Language Selection

English French German Italian Portuguese Spanish

Change OSS Licenses to Make More Money?

Filed under
OSS

In a recent article1, Monty Widenius, a primary author of MySQL, argues that typical open source licensing is a problem for entrepreneurs, and that a change is needed. He recommends something he calls “business source,” which essentially means code under a commercial license that automatically converts to an open source license after a defined period of time, such as three years. Each new version of the code triggers a new three-year license clock for that version.

Clearly, this is not in the spirit of open source: it puts restrictions on the code (even though the restrictions eventually lapse). Why does he propose this? He claims such a move would help young companies make more money from their investment of time and resources.

I disagree strongly.




More in Tux Machines

Europe Commission approves Tradeshift data format for goverment purchasing

A product of OASIS, the Organization for the Advancement of Structured Information Standards, UBL was developed in a transparent standards-setting process over a period of 13 years by hundreds of leading business experts. OASIS is the same organization that created ODF, the Open Document Format (ISO/IEC 26300), a widely used International Standard for word processing. Read more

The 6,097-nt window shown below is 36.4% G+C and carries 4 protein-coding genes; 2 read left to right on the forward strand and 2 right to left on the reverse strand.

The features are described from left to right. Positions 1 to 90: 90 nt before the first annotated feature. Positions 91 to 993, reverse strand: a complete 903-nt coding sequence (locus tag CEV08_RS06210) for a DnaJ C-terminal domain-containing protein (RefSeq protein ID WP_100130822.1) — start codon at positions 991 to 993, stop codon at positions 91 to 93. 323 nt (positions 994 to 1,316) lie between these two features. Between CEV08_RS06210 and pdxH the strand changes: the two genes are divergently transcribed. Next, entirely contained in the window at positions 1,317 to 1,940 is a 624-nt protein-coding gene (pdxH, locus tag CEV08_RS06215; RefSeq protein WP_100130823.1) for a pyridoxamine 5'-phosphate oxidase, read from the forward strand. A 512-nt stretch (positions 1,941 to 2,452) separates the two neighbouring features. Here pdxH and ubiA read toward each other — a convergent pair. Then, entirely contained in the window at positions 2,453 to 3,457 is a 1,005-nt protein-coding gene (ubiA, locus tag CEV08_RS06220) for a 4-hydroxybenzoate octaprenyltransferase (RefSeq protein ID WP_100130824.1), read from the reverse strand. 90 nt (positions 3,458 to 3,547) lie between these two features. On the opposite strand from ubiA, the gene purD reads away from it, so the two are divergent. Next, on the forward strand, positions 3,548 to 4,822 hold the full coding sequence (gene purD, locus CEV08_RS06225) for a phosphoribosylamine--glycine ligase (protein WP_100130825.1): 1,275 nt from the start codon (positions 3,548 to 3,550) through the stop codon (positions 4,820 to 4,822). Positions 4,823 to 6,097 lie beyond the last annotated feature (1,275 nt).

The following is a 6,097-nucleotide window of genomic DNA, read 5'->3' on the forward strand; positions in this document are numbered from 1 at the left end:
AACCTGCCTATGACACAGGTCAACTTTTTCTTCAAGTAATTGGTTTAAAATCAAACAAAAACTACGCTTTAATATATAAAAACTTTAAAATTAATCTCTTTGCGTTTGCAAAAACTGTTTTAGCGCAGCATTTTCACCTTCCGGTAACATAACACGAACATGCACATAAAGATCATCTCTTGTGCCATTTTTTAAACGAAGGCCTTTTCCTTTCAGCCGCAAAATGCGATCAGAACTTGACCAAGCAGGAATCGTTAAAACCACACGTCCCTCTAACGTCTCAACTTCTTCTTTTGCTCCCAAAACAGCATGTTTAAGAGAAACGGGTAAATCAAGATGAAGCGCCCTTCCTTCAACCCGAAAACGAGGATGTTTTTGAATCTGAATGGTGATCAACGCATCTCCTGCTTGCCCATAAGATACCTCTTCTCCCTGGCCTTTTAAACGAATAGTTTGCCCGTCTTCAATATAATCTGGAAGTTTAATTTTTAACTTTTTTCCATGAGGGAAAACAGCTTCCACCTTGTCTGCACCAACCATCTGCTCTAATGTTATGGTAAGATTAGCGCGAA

OpenSUSE 13.2 KDE Edition : Video Overview and Screenshot Tours

According to OpenSUSE 13. official announcement, KDE 4.14, dedicated to the memory of Volker Lanz, provides a familiar look, feel and functionality with the rock-solid stability of the latest version of the long-term support Plasma Workspace (4.11.12) and the applications from latest Software Compilation (4.14.2). The KDE Telepathy stack offers features as off-the-record (OTR) encryption for instant messaging, multi-protocol support and a set of applets for the Plasma Workspace. KDE applications requiring multimedia are now based on the 1.0 version of the GStreamer multimedia framework, allowing a noticeable reduction in dependencies. Read more

A price to pay – the Free Software column

Open source is everywhere, but the term is often applied loosely. Free and open source software is attractive to hardware and software companies because it seems to be the cheap and efficient option and gives access to communities of users and developers who bring cost reductions and opportunities for high quality input from a variety of sources. Corporate involvement in open source software development works for developers as it pays their wages and, if properly managed, allows them the freedom to work on the code. But open source’s success is not without its drawbacks. Read more

Debian and Enlightenment Combined in the Beautiful Elive OS – Gallery

Elive is a Linux distribution that uses Debian as a base and Enlightenment as the default desktop environment. It provides a different experience from what users might get in other operating systems and the developers have just updated the OS yet again. Read more